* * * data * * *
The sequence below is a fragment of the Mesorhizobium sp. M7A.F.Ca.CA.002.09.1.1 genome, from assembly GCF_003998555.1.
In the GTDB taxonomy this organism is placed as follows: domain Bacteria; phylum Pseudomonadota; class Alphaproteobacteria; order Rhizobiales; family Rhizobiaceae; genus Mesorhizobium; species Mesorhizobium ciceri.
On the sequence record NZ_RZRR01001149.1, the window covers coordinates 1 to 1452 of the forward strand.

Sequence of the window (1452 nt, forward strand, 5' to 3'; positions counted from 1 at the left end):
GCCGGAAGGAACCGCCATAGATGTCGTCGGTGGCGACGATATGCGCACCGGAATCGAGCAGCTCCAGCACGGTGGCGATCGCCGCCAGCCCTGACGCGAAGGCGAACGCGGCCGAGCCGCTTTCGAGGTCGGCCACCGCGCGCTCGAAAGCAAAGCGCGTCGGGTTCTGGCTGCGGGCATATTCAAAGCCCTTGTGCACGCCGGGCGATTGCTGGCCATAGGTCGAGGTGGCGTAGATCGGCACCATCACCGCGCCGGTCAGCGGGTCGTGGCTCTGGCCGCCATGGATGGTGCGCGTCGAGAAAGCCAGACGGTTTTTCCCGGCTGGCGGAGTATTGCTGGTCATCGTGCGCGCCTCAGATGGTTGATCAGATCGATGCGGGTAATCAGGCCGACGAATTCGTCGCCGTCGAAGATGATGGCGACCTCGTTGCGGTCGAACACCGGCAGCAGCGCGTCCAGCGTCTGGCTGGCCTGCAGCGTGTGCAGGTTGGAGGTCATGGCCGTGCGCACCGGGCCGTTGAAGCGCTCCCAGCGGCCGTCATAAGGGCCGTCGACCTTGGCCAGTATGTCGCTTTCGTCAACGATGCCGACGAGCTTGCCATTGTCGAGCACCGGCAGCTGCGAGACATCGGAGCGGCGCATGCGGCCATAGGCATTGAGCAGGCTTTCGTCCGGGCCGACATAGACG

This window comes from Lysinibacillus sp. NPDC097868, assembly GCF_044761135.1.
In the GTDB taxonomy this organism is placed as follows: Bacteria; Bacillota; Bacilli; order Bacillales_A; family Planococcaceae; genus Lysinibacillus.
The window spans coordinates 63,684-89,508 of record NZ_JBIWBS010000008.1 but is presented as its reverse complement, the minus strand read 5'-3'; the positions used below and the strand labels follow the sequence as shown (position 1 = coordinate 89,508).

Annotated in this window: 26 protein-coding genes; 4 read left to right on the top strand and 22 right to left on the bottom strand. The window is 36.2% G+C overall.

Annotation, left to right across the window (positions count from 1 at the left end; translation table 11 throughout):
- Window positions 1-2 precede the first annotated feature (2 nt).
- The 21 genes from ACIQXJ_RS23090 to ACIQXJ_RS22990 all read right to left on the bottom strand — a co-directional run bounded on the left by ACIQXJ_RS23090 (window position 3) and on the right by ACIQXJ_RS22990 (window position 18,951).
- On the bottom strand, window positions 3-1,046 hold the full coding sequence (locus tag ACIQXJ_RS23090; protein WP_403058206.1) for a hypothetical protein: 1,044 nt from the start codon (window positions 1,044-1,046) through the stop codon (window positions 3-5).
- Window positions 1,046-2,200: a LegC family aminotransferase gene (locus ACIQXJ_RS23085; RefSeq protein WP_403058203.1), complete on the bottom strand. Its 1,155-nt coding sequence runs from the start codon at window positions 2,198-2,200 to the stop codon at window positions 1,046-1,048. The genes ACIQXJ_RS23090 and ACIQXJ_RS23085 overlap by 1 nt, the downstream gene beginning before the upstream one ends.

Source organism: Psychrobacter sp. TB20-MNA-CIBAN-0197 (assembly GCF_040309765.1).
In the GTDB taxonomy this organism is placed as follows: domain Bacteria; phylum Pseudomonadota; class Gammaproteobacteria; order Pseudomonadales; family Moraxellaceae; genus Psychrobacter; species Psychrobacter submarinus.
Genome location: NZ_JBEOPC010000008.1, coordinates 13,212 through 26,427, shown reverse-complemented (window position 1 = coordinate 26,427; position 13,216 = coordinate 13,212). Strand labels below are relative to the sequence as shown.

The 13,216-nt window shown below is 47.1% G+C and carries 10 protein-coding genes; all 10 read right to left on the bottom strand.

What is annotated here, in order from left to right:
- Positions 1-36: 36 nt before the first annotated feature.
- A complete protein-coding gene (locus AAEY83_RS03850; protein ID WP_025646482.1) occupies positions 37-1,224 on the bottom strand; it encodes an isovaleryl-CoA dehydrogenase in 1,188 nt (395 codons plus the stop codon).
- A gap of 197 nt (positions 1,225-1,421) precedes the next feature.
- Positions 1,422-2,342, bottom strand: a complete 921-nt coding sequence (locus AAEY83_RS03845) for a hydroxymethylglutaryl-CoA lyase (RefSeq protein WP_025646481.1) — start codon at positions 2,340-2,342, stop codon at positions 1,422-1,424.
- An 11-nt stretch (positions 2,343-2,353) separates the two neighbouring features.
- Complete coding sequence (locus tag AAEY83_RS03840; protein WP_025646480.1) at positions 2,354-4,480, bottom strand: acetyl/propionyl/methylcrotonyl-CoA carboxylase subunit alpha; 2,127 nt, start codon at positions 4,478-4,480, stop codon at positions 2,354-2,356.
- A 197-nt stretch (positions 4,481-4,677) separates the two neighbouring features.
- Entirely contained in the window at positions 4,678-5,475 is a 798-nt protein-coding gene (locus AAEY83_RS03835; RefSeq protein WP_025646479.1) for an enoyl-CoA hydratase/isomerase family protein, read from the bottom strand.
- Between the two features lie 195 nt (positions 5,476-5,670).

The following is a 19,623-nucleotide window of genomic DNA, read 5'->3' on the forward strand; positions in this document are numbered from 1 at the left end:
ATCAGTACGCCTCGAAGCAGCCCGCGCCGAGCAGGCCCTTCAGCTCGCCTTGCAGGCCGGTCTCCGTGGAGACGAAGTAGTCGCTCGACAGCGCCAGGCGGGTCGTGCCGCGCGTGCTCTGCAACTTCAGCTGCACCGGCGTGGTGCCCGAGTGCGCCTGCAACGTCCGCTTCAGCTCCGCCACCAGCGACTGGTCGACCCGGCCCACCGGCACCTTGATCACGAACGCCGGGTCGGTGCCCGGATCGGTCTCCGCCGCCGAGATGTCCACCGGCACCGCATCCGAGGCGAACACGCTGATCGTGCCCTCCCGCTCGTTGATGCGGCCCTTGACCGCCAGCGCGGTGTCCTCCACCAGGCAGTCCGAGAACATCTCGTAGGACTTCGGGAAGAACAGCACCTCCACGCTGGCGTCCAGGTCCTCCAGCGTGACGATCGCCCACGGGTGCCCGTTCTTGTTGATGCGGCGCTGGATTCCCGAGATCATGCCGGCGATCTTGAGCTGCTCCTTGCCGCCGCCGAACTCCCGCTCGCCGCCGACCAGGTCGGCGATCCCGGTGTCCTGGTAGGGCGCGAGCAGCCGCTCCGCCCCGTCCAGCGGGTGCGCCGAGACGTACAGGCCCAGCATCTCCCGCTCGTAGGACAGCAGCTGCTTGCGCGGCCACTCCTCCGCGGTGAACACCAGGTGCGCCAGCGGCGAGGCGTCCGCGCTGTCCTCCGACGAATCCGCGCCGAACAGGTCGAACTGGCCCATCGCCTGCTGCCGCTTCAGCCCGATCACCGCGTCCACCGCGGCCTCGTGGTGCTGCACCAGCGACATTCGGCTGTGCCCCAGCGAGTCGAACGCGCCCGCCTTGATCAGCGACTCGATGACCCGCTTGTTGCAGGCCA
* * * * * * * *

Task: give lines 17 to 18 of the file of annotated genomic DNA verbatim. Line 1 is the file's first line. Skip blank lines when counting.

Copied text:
Genome location: NZ_JBEOPC010000008.1, coordinates 13,212 through 26,427, shown reverse-complemented (window position 1 = coordinate 26,427; position 13,216 = coordinate 13,212). Strand labels below are relative to the sequence as shown.

The 13,216-nt window shown below is 47.1% G+C and carries 10 protein-coding genes; all 10 read right to left on the bottom strand.